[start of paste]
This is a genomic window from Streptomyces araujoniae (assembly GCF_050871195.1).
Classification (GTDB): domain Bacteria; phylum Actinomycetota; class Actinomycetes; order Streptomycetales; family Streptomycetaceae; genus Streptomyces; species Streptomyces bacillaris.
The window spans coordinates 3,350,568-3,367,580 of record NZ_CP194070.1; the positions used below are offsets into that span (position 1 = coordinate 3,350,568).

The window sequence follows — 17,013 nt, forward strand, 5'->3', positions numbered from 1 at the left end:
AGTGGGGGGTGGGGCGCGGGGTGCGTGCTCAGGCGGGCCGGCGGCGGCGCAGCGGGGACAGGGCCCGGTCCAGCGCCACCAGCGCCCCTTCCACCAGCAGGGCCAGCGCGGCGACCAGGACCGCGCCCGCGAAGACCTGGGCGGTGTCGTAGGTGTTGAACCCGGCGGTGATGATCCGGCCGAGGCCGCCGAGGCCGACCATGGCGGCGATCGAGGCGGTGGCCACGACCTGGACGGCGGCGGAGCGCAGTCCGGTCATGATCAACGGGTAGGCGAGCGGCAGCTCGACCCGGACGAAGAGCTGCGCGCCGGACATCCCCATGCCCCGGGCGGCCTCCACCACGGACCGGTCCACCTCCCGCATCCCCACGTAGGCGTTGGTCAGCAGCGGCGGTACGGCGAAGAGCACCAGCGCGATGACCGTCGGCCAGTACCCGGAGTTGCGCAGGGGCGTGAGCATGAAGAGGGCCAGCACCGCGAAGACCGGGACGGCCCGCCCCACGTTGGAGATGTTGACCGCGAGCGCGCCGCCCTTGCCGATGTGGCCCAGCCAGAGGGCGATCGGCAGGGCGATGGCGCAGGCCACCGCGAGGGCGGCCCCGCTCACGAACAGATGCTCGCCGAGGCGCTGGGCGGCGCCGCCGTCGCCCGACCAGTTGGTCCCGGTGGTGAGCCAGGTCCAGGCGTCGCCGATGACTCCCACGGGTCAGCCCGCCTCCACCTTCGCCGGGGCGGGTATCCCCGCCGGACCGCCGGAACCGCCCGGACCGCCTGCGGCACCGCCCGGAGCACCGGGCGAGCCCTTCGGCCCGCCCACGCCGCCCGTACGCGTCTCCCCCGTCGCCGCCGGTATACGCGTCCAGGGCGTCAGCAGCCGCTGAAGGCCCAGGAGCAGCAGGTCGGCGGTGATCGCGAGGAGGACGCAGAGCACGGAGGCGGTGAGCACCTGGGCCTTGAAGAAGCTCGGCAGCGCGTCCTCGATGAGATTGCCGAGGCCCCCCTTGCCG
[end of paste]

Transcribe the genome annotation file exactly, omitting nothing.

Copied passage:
This is a genomic window from Streptomyces araujoniae (assembly GCF_050871195.1).
Classification (GTDB): domain Bacteria; phylum Actinomycetota; class Actinomycetes; order Streptomycetales; family Streptomycetaceae; genus Streptomyces; species Streptomyces bacillaris.
The window spans coordinates 3,350,568-3,367,580 of record NZ_CP194070.1; the positions used below are offsets into that span (position 1 = coordinate 3,350,568).

The window sequence follows — 17,013 nt, forward strand, 5'->3', positions numbered from 1 at the left end:
AGTGGGGGGTGGGGCGCGGGGTGCGTGCTCAGGCGGGCCGGCGGCGGCGCAGCGGGGACAGGGCCCGGTCCAGCGCCACCAGCGCCCCTTCCACCAGCAGGGCCAGCGCGGCGACCAGGACCGCGCCCGCGAAGACCTGGGCGGTGTCGTAGGTGTTGAACCCGGCGGTGATGATCCGGCCGAGGCCGCCGAGGCCGACCATGGCGGCGATCGAGGCGGTGGCCACGACCTGGACGGCGGCGGAGCGCAGTCCGGTCATGATCAACGGGTAGGCGAGCGGCAGCTCGACCCGGACGAAGAGCTGCGCGCCGGACATCCCCATGCCCCGGGCGGCCTCCACCACGGACCGGTCCACCTCCCGCATCCCCACGTAGGCGTTGGTCAGCAGCGGCGGTACGGCGAAGAGCACCAGCGCGATGACCGTCGGCCAGTACCCGGAGTTGCGCAGGGGCGTGAGCATGAAGAGGGCCAGCACCGCGAAGACCGGGACGGCCCGCCCCACGTTGGAGATGTTGACCGCGAGCGCGCCGCCCTTGCCGATGTGGCCCAGCCAGAGGGCGATCGGCAGGGCGATGGCGCAGGCCACCGCGAGGGCGGCCCCGCTCACGAACAGATGCTCGCCGAGGCGCTGGGCGGCGCCGCCGTCGCCCGACCAGTTGGTCCCGGTGGTGAGCCAGGTCCAGGCGTCGCCGATGACTCCCACGGGTCAGCCCGCCTCCACCTTCGCCGGGGCGGGTATCCCCGCCGGACCGCCGGAACCGCCCGGACCGCCTGCGGCACCGCCCGGAGCACCGGGCGAGCCCTTCGGCCCGCCCACGCCGCCCGTACGCGTCTCCCCCGTCGCCGCCGGTATACGCGTCCAGGGCGTCAGCAGCCGCTGAAGGCCCAGGAGCAGCAGGTCGGCGGTGATCGCGAGGAGGACGCAGAGCACGGAGGCGGTGAGCACCTGGGCCTTGAAGAAGCTCGGCAGCGCGTCCTCGATGAGATTGCCGAGGCCCCCCTTGCCG